On Pilgrimage: day 3, walking wonder and grief

On Pilgrimage: day 3, walking wonder and grief

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We’re well past the eleventh hour on Good Friday, the most heartbreaking day in the Christian liturgical calendar, so be warned: the tone of this post is pretty somber.
 
Just before setting out this morning, the day’s pilgrims each shared two or three words to bring intention towards what they would be walking with today. Responses ranged from “embracing our wonder” to “broken and crucified.”
 
We then set out into the mist of the gray morning, carrying the first two miles in deliberate silence, reflecting on these intentions. A distinct solemnity hung damp in the air around us. But, for me at least, it brought an earnest wish for renewed purpose. Emerging from this caesura came a spacious vitality, not so unlike the frost required for Easter lilies. And, not so unlike the stretch of Holy Week itself.
 
In the beginning, all I could hear was the crunch of our footsteps and the streams of snowmelt, my own breathing and subdued birdsong, the sudden burst of flapping as two wood ducks spooked and alighted from an ice-crusted lake. I tried to maintain focus upon the grief and bereavement of Good Friday, hoping to thaw the ice sheet of embarrassed restraint that keeps us from falling into our own vulnerability to confess the fearsome reality of both the crucifixion and climate change.
 
Yet for all my sober intent, I found myself distracted by the lightness of my heart after two days of delightful fellowship and good fortunate, of great food and beautiful scenery (and, at Nine Mountain, even a hot tub!). I found myself distracted by the awakening of the woods in Spring, intoxicated by the storybook hills unfolding along our path. It was all too good, too joyous, to see anything else.
 
And then, suddenly, a mechanical racket lanced through the quiet, the thudding of a Caterpillar along a dirt road, punctuated by the baring ellipses of the vehicle in reserve. The rumbling and blaring was deafening to ears adjusted to the whisperings of the landscape. And it struck me that this was a parable for my dilemma this day, and for a root cause of climate crisis, too.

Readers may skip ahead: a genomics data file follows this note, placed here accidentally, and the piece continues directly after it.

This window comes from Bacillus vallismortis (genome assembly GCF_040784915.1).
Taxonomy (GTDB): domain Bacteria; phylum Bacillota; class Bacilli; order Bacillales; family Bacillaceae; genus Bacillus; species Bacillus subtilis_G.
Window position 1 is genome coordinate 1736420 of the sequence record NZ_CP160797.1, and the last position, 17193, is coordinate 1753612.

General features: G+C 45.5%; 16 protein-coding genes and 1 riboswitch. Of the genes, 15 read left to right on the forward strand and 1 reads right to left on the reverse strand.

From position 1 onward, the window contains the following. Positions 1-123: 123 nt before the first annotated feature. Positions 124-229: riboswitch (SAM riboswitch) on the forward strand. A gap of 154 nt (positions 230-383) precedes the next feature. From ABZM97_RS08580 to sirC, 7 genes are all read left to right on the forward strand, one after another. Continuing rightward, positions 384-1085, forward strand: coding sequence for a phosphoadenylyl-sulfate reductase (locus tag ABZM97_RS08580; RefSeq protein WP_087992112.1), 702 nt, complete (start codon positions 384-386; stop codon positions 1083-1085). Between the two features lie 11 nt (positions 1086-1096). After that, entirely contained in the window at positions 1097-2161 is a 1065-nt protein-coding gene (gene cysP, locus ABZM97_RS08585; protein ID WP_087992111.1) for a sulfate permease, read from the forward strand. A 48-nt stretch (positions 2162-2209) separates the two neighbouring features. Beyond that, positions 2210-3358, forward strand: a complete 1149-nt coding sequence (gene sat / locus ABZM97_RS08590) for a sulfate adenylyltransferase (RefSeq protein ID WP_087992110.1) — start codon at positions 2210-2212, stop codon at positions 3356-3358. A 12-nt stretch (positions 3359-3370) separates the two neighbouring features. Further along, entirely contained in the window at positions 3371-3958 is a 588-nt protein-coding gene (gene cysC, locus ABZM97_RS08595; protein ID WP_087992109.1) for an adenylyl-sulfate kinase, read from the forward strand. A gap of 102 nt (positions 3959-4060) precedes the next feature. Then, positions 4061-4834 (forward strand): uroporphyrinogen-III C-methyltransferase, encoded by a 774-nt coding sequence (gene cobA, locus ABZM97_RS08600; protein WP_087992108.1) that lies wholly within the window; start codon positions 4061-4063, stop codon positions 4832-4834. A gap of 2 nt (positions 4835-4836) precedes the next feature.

We become absorbed by the immediate, by creeks, swaying branches, and friendships, as well as our blistering feet.  We sink ourselves so into today that we neglect the obvious – our call to preserve what we fall in love with for future generations, even for those children alive today. Our present surroundings distract us until, like Jesus beaten and killed by the authorities, or like a boisterous Caterpillar during a period of silence, or like a world with unconstrained emissions, that which we love today loses its chance of tomorrow.
 
But maybe, if we are honest enough to grieve at the path we are headed down, we might just be wise enough to choose a better walk.  
 

Author

patrickcage.jpg
Patrick Cage

Patrick Cage served as environmental intern at the Massachusetts Conference, UCC for six months in early 2015.  He is a recent graduate of Yale College where he was an environmental studies major with a concentration in religion and the environment,

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